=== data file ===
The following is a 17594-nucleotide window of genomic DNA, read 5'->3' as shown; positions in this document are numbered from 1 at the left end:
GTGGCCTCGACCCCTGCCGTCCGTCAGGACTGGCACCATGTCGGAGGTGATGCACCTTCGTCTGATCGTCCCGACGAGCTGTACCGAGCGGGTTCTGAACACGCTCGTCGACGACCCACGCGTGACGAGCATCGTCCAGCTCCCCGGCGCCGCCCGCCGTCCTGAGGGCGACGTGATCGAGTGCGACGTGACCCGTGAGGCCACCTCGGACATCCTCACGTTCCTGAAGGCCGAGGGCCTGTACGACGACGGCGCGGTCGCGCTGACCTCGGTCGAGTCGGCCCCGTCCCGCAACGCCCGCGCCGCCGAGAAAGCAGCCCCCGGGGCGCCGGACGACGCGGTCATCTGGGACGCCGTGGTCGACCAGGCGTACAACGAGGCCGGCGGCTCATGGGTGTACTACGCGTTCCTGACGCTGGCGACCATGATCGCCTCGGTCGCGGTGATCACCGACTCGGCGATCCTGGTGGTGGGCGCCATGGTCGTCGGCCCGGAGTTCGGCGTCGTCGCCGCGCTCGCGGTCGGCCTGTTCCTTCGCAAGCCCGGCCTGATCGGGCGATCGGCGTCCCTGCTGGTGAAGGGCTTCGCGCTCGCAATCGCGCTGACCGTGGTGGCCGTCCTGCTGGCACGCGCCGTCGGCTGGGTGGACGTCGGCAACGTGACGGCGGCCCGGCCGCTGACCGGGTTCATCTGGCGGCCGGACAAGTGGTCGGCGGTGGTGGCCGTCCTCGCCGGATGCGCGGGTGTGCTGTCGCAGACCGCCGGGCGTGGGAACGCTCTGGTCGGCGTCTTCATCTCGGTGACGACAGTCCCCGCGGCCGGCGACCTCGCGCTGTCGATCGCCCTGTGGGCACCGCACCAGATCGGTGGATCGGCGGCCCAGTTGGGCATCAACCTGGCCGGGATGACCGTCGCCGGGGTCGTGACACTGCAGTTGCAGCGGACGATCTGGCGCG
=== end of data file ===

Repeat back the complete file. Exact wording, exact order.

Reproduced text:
The following is a 17594-nucleotide window of genomic DNA, read 5'->3' as shown; positions in this document are numbered from 1 at the left end:
GTGGCCTCGACCCCTGCCGTCCGTCAGGACTGGCACCATGTCGGAGGTGATGCACCTTCGTCTGATCGTCCCGACGAGCTGTACCGAGCGGGTTCTGAACACGCTCGTCGACGACCCACGCGTGACGAGCATCGTCCAGCTCCCCGGCGCCGCCCGCCGTCCTGAGGGCGACGTGATCGAGTGCGACGTGACCCGTGAGGCCACCTCGGACATCCTCACGTTCCTGAAGGCCGAGGGCCTGTACGACGACGGCGCGGTCGCGCTGACCTCGGTCGAGTCGGCCCCGTCCCGCAACGCCCGCGCCGCCGAGAAAGCAGCCCCCGGGGCGCCGGACGACGCGGTCATCTGGGACGCCGTGGTCGACCAGGCGTACAACGAGGCCGGCGGCTCATGGGTGTACTACGCGTTCCTGACGCTGGCGACCATGATCGCCTCGGTCGCGGTGATCACCGACTCGGCGATCCTGGTGGTGGGCGCCATGGTCGTCGGCCCGGAGTTCGGCGTCGTCGCCGCGCTCGCGGTCGGCCTGTTCCTTCGCAAGCCCGGCCTGATCGGGCGATCGGCGTCCCTGCTGGTGAAGGGCTTCGCGCTCGCAATCGCGCTGACCGTGGTGGCCGTCCTGCTGGCACGCGCCGTCGGCTGGGTGGACGTCGGCAACGTGACGGCGGCCCGGCCGCTGACCGGGTTCATCTGGCGGCCGGACAAGTGGTCGGCGGTGGTGGCCGTCCTCGCCGGATGCGCGGGTGTGCTGTCGCAGACCGCCGGGCGTGGGAACGCTCTGGTCGGCGTCTTCATCTCGGTGACGACAGTCCCCGCGGCCGGCGACCTCGCGCTGTCGATCGCCCTGTGGGCACCGCACCAGATCGGTGGATCGGCGGCCCAGTTGGGCATCAACCTGGCCGGGATGACCGTCGCCGGGGTCGTGACACTGCAGTTGCAGCGGACGATCTGGCGCG